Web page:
Bandsaw Boxes, Part 1
These are called bandsaw boxes because they’re made primarily on the bandsaw. Following the same basic principles, you can made a lot of different styles of boxes and small chests of drawers out of a single block of wood. This is also a great use for scraps, which can be glued up into a larger block with interesting color and grain variations. Here are a few of my boxes that were around the house. There’s a good range of shape, size, style, wood species, and finishes.
Things to consider in building a bandsaw box are whether you want a lid or drawers (and how many), how you want them to function, and what shapes you’ll be able to create on the bandsaw. Very tight curves may be difficult or impossible to achieve. Usually I let the block of wood influence the design. Sometimes “mistakes” I make change the design or function of the box as well. It’s a forgiving project. Here are two basic box designs- drawer and fitted lid. They have been glued up, but you can still clearly see the cuts and pencil marks. For a traditional drawer, after cutting the outline of the box, you remove only the back side of the box, then cut the drawer shape before removing the front side of the box. For a box with a fitted top lid, you cut off the top and bottom of the box first, then cut out the interior shape.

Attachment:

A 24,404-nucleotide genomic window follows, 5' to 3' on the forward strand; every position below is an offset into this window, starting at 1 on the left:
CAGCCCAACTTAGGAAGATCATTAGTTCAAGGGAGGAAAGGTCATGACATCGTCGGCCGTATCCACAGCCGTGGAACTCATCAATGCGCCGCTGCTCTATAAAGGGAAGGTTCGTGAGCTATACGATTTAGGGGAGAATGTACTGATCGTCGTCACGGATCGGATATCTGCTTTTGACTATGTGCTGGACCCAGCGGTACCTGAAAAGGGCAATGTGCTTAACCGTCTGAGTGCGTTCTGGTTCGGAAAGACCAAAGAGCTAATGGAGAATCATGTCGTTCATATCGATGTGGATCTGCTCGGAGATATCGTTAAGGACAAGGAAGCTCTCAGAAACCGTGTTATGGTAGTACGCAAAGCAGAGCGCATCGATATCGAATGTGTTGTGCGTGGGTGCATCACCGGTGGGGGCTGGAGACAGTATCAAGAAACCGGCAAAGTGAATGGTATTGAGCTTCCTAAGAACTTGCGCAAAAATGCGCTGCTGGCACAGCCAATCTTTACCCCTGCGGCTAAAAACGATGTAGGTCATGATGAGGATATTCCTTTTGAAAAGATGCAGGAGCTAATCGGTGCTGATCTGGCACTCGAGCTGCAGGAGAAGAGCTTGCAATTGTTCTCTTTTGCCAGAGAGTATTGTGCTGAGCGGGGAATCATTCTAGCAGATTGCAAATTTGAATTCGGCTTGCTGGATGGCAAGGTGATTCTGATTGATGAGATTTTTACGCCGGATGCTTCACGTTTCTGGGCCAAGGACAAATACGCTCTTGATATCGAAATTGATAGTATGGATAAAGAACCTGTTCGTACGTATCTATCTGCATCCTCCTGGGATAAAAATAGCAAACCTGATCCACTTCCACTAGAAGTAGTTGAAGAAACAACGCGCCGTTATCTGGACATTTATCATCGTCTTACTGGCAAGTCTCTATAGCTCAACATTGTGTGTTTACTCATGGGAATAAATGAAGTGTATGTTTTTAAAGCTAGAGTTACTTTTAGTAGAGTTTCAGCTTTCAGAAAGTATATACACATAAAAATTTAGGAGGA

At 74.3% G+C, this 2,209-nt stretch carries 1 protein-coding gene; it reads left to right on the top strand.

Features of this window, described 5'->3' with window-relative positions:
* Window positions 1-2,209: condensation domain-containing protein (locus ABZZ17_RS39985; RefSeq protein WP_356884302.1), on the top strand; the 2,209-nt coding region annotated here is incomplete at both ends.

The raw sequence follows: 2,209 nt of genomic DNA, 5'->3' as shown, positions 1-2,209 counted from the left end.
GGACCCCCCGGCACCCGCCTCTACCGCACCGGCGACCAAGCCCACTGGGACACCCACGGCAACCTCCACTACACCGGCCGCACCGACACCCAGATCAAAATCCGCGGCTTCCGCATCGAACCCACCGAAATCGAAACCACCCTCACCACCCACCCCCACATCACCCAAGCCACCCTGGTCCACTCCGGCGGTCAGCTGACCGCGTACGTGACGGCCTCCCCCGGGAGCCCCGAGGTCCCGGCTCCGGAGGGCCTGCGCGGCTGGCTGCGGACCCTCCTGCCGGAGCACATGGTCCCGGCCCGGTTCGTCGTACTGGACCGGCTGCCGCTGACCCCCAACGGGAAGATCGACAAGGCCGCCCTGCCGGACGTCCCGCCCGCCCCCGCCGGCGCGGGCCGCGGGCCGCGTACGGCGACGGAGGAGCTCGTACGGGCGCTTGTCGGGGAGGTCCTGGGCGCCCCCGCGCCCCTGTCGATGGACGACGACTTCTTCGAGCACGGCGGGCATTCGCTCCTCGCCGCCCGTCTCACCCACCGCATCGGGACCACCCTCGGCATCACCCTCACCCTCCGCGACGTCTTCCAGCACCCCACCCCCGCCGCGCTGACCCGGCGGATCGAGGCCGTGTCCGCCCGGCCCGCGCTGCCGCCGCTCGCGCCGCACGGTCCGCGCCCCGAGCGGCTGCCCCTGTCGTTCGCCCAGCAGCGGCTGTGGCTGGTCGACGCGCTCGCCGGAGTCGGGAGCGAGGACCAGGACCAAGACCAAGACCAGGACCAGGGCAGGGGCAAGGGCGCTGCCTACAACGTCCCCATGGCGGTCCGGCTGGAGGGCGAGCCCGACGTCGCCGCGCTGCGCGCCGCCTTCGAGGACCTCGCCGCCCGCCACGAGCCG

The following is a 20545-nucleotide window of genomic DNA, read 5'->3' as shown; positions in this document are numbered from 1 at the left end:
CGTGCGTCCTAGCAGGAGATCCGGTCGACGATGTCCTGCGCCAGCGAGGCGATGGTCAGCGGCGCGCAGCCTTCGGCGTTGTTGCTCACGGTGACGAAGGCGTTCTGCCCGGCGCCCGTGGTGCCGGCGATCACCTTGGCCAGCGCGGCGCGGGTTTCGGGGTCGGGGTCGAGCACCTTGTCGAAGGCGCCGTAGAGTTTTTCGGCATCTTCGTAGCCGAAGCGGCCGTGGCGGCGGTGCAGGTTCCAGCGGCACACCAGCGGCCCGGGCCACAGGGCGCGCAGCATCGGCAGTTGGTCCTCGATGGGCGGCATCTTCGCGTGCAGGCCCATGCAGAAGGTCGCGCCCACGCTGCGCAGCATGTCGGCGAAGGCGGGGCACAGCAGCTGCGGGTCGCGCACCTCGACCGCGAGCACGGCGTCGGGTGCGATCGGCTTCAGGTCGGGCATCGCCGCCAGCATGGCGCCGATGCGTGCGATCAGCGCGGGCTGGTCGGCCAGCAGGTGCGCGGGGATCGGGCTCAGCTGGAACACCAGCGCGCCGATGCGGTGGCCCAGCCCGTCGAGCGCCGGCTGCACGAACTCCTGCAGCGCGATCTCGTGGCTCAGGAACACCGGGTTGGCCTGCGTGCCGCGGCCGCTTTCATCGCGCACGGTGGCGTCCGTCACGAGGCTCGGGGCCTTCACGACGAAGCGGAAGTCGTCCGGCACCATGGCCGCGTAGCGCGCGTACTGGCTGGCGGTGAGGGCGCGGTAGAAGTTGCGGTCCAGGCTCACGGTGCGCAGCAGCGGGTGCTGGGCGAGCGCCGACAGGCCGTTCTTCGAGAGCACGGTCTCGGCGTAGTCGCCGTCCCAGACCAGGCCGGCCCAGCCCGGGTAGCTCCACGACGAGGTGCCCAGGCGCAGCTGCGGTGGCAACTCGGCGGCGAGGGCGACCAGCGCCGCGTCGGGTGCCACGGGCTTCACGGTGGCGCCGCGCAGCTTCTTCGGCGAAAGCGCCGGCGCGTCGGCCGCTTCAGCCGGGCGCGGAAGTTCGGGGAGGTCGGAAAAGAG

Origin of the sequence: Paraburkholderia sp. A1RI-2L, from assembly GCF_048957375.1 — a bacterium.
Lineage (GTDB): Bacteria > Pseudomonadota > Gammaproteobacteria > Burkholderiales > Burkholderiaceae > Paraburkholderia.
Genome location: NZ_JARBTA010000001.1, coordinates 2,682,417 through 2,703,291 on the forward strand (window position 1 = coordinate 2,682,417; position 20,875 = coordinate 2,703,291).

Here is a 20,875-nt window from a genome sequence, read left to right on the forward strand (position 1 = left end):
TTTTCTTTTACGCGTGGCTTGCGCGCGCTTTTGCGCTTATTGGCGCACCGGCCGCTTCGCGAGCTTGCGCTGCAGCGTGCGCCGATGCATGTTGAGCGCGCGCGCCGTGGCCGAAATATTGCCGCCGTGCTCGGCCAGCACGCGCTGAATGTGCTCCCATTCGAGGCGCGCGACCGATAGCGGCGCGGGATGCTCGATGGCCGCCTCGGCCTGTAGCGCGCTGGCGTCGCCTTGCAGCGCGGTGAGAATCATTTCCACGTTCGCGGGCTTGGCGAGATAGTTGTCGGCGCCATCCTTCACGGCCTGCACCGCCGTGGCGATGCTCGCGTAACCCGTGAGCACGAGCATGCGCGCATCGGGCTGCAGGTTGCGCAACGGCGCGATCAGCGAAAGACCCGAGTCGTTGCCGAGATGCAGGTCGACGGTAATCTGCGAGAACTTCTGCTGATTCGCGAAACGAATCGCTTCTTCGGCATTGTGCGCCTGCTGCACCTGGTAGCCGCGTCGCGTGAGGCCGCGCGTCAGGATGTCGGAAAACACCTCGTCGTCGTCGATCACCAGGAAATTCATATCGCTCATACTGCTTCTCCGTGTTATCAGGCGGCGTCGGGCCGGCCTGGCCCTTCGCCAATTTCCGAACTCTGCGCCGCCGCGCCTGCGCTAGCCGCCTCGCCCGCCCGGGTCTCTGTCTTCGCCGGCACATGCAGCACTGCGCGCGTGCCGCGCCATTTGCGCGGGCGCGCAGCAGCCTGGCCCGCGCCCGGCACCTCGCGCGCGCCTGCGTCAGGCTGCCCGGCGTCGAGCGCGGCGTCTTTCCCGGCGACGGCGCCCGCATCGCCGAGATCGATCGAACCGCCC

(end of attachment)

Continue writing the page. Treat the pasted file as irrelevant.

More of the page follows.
Determine the design of your box, and pencil it onto the face of the wood. My idea here is to have the egg shape separate from the main box, so I cut it out completely at this step.
Think of these pieces as box and drawer, or a box within a box. Draw lines dividing the front and back faces of each piece, and cut them off with the bandsaw. Set aside the fronts and backs for now, but keep them in order and don’t let them get chipped or banged around. You need to be able to glue them back on just as they came off.
Draw the inside space of your box/drawer. Remember that you’ll lose some thickness to each blade cut and more to sanding, so don’t make the sides too thin. At this point you need to cut through the side in at least one place. That cut can be incorporated into the design or glued back together, but it will still be noticeable. Think about ways to minimize its appearance. The pieces here are ready to be glued up.
For this box, the egg shape will be a simple open box that nests inside the larger shape, which will have a small drawer. This last photo shows those two pieces being glued up, and a hint of the drawer assembly trailing off to the right.